Former Razorback baseball coach Norm DeBriyn spearheads fundraising campaign for Fayetteville church expansion

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Norm DeBriyn had a great run in Fayetteville coaching baseball for the Arkansas Razorbacks. And even after 20 years since his retirement, his name still resonates in northwest Arkansas.

In 33 seasons (1970-2002), DeBriyn compiled a record 1,161-650-6 with four College World Series appearances.

He was also the visionary behind the development of Baum-Walker Stadium, which opened on South Razorback Road in 1996.

DeBriyn’s accomplishments as a coach have led to induction into several Halls of Fame, including the American Baseball Coaches Association Hall of Fame, Arkansas Sports Hall of Fame, and Hall of Fame. the fame of the Southwest Conference.

Upon his retirement from coaching, DeBriyn went to work for the non-profit Razorback Foundation Inc., the private fundraising arm that raises millions of dollars to support the UA athletics department. He was instrumental in raising funds for several Baum-Walker expansions, and the facility is considered one of the best college baseball stadiums in the country.

DeBriyn, 79, is now hoping for similar fundraising success for something he’s just as passionate about – St. Thomas Aquinas University Parish, a nonprofit at the University of ‘Arkansas.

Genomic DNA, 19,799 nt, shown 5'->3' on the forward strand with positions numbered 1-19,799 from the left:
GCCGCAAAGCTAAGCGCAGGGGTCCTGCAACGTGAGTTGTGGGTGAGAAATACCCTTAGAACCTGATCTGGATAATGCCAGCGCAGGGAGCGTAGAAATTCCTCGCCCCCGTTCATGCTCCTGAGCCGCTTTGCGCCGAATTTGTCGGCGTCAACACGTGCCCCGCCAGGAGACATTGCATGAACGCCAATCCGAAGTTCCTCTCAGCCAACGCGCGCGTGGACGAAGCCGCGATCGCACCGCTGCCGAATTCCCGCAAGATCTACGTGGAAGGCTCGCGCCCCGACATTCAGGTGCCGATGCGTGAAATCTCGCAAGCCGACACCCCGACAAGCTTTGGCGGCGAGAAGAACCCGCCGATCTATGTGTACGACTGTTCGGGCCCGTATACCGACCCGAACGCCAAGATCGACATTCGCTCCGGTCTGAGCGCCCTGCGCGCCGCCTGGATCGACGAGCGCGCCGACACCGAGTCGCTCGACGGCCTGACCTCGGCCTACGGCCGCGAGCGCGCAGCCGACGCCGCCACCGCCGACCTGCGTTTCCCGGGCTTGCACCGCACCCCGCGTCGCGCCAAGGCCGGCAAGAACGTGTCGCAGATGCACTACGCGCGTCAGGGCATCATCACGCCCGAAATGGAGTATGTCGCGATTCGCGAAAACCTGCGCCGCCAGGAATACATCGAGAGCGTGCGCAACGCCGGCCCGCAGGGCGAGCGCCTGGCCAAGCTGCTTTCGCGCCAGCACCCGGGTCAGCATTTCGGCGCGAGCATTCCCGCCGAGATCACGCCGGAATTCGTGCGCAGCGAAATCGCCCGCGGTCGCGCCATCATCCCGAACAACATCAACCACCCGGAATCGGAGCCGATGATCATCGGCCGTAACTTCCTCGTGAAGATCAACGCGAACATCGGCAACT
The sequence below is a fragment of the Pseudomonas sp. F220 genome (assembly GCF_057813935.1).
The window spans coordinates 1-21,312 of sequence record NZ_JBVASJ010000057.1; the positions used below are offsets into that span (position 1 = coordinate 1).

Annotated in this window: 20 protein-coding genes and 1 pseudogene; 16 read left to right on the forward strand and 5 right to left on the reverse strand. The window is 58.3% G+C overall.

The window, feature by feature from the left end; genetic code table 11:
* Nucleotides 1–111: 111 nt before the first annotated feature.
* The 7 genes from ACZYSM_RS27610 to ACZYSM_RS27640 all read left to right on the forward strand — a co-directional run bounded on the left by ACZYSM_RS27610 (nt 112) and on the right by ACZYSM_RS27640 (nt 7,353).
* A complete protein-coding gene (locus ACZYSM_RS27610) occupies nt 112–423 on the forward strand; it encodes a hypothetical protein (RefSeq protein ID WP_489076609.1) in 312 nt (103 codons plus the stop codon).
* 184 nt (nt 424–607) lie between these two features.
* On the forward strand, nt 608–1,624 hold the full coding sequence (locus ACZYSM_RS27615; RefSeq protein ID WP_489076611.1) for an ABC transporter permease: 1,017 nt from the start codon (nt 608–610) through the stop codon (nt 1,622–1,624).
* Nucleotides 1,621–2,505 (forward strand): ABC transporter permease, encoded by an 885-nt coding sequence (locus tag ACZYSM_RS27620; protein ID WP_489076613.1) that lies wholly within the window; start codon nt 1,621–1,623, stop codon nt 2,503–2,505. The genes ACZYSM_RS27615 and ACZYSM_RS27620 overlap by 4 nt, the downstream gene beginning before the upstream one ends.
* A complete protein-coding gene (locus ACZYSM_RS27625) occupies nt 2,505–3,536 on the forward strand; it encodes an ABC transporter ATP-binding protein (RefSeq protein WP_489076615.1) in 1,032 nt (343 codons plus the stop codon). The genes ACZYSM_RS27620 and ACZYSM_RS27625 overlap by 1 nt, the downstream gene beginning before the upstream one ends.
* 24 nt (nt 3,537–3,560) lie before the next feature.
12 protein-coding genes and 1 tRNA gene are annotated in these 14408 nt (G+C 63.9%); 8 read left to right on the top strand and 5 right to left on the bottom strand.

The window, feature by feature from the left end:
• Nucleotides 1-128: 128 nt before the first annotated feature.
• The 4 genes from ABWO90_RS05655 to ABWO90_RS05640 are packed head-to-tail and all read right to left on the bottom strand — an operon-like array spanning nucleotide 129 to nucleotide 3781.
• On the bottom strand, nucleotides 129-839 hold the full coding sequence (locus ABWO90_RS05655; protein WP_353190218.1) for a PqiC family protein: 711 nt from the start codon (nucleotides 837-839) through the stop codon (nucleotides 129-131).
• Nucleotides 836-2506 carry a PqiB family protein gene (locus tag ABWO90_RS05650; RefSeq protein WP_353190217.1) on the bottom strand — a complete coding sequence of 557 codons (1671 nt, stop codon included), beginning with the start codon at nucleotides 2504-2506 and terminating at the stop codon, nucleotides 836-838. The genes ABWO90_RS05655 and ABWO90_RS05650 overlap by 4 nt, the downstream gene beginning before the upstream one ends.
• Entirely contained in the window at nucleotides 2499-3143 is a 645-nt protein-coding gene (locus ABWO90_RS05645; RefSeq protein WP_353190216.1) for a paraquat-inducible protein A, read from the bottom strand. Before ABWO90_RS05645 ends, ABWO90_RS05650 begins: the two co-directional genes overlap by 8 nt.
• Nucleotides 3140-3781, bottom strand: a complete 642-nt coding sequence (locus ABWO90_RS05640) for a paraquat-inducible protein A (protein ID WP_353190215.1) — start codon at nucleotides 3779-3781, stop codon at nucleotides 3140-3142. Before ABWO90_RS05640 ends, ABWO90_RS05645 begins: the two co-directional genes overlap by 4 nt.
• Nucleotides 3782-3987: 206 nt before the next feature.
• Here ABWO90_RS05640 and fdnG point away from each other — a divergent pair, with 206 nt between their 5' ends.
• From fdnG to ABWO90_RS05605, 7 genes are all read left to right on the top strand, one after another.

DeBriyn has served as a full-time Catholic deacon at St. Thomas for the past decade. He is also president of the campaign for the capital of the church committee working to raise $12.5 million to pay for improvements to the church at 603 N. Leverett Ave. Improvements include the demolition of the student center and the construction of a new facility.

Two years ago, the statewide Diocese of Little Rock approved plans for the church to explore a building and fundraising project with a feasibility study. St. Thomas hired Fayetteville native Sarah Brady Du Preez as director of stewardship and development the same year.

DeBriyn explained that the parish was built in 1959 and has not seen any renovations or restorations since then. With the growing population of the AU, space is limited. In addition to cramped quarters, St. Thomas has many of the same features and infrastructure since its original construction, and much of the building is outdated. DeBriyn said water leaks, electrical problems, malfunctioning air and heating equipment and other infrastructure issues are common.

The fundraising campaign garnered early support, with more than $7 million raised or pledged. DeBriyn said St. Thomas also received a $1.5 million challenge grant from the Mabee Foundation in Tulsa. The grant is contingent on the church raising an additional $3.3 million by April 2023.

“It was tried three times [in the past] to raise money for the renovations,” DeBriyn said. “Now it’s gotten to the point where it needs to be torn down. I hope we can achieve this. We have big demands there. It really is a need. »

DeBriyn said the church is working with WER Architects/Planners of Fayetteville on the design of the building.

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